After owning it for a few weeks I must say I find it much more difficult to use for filming wildlife than the Canon XL-H1. Most noticeable is that the 7D is not as effective at long range as it has a 1.6X crop factor while the XL-H1 has a 7.2X. For example the 500mmF4 has an effective focal length of 3,600mm in 35mm terms, while it is only 800mm on the 7D.
I have been working on a short film to demonstrate the video capabilities of this camera, but have not completed it yet and some want to see some samples so I am posting three clips today.
I admit that I am a poor record keeper. With still photos I depend on reading the meta-data to tell what settings I used, but as best as I can tell this function does not work with video clips. If anyone knows a way other than writing it down, please let me know.
The first clip was taken at moderate range with two different lenses. The first portion is with the 500mm F4, and the second with the 300mm F4. I cannot recall if the ISO was 100 or 200, but I am certain it was not over 200. Shutter speed was 1/60 sec. with the appropriate f stop.
Canon 7D With 300mmF4
I replaced the natural sound with a sound track of crows and bluejays as there was no good natural sound at the time of the filming and the camera only recorded the thumps and bumps of me operating the tripod. (You really didn't want to hear that, did You?)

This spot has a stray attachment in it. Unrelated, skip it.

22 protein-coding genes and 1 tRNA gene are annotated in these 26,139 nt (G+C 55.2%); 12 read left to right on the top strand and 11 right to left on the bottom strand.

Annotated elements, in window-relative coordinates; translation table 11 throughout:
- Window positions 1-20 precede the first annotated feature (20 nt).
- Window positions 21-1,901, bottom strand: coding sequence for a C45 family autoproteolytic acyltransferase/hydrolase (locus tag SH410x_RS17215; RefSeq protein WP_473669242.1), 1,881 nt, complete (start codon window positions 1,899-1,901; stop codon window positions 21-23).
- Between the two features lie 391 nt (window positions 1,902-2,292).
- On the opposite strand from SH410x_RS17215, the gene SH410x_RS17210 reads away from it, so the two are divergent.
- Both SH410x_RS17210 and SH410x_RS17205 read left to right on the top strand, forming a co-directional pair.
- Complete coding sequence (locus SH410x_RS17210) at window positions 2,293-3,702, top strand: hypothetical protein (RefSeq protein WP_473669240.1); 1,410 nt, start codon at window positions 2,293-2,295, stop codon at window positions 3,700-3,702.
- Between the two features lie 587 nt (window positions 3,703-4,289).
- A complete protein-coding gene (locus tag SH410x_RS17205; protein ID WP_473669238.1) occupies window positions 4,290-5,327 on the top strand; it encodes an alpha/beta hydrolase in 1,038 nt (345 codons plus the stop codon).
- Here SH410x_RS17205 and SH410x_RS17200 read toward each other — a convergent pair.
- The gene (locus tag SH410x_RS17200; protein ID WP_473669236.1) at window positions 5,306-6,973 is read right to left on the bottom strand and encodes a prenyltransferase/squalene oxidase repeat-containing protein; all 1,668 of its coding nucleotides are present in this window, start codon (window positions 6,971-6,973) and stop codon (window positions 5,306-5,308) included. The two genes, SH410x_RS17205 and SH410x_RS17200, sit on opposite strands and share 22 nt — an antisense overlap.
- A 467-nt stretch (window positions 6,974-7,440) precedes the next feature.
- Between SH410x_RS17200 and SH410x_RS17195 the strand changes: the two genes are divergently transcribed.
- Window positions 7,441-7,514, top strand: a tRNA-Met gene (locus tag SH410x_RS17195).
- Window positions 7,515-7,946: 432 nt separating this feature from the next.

The Next two clips are with the 500mm F4 at fairly close range. I prefer to use the camera on a video tripod when shooting video, but a video tripod is less than ideal for still shooting so I used the Gitzo with Wimberley head in all of the clips today. The Wimberley head actually works well if one can avoid panning and even then does fairly well with the shorter telephotos, but there is too much jerking and wiggle if one must follow motion with the 500mm.
If I recall correctly I set the ISO at 400 for this clip as it was taken late in the evening, but there was still a decent amount of light.
I am certain that the last clip was taken at ISO 1600 and 1/60 F4. It was growing very late in the evening by this time and the light had a warm afterglow.
I also have an issue with editing. I am using an older machine that handles HDV quite well with Vegas 9.0b editing software, but it crashes once I add a few of the native MOV files to the timeline. I also have Cineform Neo Scene installed on the machine and it is much more usable than the raw files, but there is still an occasional crash. The clips shown today are Cineform files, edited to remove camera movement and then rendered to Sony AVC with the Internet 16:9 HD 30P template.
In spite of some of the issues, I think the integration of HD video in DSLRs is a revolutionary change that will alter our expectations from still and video cameras alike.